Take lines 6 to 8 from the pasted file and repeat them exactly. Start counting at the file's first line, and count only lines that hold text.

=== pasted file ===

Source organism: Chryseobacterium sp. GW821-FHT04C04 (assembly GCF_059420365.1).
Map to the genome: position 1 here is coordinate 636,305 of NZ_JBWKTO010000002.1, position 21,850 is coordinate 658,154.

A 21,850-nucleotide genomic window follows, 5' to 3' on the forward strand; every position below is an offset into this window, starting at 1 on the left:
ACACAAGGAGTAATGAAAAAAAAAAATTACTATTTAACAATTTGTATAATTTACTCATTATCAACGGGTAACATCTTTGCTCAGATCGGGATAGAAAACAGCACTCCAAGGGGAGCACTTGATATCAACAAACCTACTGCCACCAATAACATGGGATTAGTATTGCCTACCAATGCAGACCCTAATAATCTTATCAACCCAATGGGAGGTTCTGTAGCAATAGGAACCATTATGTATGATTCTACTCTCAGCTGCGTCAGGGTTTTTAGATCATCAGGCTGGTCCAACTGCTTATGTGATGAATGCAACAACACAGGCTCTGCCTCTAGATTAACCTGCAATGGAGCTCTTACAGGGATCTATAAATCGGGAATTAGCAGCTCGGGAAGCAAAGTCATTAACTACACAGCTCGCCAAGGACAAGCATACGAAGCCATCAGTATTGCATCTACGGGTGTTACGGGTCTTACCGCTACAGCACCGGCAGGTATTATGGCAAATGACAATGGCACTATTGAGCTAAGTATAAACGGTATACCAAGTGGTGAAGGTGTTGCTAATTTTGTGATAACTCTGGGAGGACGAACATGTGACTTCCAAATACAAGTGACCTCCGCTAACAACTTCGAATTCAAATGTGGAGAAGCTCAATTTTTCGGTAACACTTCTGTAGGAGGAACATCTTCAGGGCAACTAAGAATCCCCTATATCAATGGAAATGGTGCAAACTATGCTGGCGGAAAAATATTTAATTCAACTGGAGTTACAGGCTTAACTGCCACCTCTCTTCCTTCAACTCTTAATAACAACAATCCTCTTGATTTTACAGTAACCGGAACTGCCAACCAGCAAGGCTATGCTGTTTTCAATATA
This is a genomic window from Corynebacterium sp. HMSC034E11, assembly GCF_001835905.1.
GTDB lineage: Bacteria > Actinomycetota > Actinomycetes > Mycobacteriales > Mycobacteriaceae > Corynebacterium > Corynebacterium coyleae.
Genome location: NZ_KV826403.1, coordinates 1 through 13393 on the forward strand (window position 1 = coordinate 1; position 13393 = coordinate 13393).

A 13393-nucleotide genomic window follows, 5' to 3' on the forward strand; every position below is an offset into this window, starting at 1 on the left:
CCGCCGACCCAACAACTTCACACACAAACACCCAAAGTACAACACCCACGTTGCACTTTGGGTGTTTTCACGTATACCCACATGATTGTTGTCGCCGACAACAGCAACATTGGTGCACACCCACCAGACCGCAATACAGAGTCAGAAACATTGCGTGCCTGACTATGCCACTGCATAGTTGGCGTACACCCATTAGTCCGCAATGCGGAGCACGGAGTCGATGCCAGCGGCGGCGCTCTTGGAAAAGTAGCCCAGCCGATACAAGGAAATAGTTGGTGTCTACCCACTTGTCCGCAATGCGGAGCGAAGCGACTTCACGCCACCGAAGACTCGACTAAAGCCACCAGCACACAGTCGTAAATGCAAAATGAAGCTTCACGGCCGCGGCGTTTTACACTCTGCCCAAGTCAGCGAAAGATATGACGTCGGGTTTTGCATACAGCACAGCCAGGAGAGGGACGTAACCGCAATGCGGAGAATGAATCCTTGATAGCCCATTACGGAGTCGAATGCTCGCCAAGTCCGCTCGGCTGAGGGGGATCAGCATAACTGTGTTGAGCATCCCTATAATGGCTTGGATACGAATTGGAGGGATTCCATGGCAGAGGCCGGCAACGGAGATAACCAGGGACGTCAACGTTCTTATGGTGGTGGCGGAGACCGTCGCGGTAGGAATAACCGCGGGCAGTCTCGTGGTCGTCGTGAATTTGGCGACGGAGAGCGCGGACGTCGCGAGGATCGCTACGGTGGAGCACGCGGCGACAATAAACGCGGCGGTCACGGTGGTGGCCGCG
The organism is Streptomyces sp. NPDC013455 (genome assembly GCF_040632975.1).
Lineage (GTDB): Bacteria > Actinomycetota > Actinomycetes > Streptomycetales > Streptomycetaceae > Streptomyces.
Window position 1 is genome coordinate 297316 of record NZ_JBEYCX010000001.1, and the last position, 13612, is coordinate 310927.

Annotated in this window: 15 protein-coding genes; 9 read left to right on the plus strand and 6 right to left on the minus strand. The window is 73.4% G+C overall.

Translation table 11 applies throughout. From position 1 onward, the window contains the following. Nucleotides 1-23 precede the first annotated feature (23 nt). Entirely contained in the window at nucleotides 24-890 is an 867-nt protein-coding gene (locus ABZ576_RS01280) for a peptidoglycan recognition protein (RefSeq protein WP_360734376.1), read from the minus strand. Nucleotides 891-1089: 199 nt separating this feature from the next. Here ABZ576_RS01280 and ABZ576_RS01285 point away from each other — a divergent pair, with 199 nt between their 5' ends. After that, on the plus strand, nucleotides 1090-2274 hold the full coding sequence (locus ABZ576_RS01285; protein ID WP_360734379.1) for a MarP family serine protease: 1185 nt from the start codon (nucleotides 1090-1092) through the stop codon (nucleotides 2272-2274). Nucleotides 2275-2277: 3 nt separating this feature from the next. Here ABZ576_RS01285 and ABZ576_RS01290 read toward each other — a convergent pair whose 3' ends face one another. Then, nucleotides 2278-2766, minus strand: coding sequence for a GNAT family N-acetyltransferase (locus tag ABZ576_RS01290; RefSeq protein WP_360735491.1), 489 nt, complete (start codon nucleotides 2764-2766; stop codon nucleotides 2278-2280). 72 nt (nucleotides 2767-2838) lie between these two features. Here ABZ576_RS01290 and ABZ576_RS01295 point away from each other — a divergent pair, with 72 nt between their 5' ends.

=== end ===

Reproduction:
GTDB lineage: Bacteria > Actinomycetota > Actinomycetes > Mycobacteriales > Mycobacteriaceae > Corynebacterium > Corynebacterium coyleae.
Genome location: NZ_KV826403.1, coordinates 1 through 13393 on the forward strand (window position 1 = coordinate 1; position 13393 = coordinate 13393).

A 13393-nucleotide genomic window follows, 5' to 3' on the forward strand; every position below is an offset into this window, starting at 1 on the left: